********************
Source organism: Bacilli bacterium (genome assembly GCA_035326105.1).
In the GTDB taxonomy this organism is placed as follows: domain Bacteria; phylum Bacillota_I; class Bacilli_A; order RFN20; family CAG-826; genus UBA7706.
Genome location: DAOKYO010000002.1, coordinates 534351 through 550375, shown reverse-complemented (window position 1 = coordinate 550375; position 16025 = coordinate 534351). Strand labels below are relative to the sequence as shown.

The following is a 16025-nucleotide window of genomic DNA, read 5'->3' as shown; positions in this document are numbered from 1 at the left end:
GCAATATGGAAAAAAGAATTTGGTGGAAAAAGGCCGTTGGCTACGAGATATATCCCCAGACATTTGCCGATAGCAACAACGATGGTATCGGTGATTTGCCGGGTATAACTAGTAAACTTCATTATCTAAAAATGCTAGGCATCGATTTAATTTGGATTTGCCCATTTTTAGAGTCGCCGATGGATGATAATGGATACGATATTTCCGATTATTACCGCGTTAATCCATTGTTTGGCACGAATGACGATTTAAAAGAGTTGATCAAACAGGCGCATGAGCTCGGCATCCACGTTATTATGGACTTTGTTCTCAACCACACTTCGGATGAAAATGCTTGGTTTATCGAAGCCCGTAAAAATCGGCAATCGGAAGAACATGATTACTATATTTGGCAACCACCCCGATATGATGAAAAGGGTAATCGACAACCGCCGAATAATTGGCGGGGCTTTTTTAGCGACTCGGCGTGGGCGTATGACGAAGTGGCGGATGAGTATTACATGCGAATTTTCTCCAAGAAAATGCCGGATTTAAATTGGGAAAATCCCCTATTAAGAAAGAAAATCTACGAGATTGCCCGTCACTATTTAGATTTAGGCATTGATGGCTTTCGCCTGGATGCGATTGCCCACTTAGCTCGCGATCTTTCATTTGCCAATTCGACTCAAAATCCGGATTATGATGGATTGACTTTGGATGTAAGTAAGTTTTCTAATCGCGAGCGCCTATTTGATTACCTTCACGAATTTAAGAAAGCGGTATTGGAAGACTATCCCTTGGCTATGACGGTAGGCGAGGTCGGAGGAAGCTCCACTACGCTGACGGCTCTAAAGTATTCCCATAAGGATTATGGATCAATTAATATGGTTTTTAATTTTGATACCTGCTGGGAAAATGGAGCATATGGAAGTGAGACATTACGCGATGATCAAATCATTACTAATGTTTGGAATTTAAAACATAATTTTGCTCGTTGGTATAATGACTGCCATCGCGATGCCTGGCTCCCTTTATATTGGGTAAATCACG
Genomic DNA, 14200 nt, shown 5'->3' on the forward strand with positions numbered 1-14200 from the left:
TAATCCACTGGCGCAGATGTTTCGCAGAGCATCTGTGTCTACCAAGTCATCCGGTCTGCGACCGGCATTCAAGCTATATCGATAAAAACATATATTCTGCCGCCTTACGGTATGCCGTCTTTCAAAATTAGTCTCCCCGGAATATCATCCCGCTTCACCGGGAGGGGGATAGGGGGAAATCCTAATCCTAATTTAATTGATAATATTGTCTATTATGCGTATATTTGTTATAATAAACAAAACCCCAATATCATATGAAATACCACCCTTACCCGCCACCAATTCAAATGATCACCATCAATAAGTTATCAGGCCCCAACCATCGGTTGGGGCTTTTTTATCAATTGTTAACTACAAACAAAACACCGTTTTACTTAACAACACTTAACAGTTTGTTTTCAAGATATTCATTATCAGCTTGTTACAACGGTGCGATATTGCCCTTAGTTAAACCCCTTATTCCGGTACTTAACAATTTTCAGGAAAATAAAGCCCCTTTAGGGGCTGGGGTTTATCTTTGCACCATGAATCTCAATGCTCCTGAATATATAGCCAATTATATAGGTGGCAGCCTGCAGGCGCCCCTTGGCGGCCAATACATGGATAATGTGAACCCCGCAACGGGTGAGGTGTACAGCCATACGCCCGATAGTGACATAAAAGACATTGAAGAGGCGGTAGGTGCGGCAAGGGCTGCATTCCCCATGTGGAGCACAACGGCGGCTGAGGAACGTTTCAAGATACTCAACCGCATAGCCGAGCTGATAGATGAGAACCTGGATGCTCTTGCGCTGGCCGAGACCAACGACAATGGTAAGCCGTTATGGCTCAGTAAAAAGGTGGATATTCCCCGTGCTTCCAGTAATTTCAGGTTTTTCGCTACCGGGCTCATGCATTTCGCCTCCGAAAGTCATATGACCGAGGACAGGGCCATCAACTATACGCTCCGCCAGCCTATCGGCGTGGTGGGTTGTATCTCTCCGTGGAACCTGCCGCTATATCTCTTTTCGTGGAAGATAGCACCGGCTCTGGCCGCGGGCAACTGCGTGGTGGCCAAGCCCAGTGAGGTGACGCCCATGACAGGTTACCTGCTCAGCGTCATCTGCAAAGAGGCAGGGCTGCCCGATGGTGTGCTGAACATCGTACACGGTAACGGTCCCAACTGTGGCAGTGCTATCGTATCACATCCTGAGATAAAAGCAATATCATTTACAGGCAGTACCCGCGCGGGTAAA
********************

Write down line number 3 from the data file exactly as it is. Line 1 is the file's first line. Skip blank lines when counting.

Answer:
Genome location: DAOKYO010000002.1, coordinates 534351 through 550375, shown reverse-complemented (window position 1 = coordinate 550375; position 16025 = coordinate 534351). Strand labels below are relative to the sequence as shown.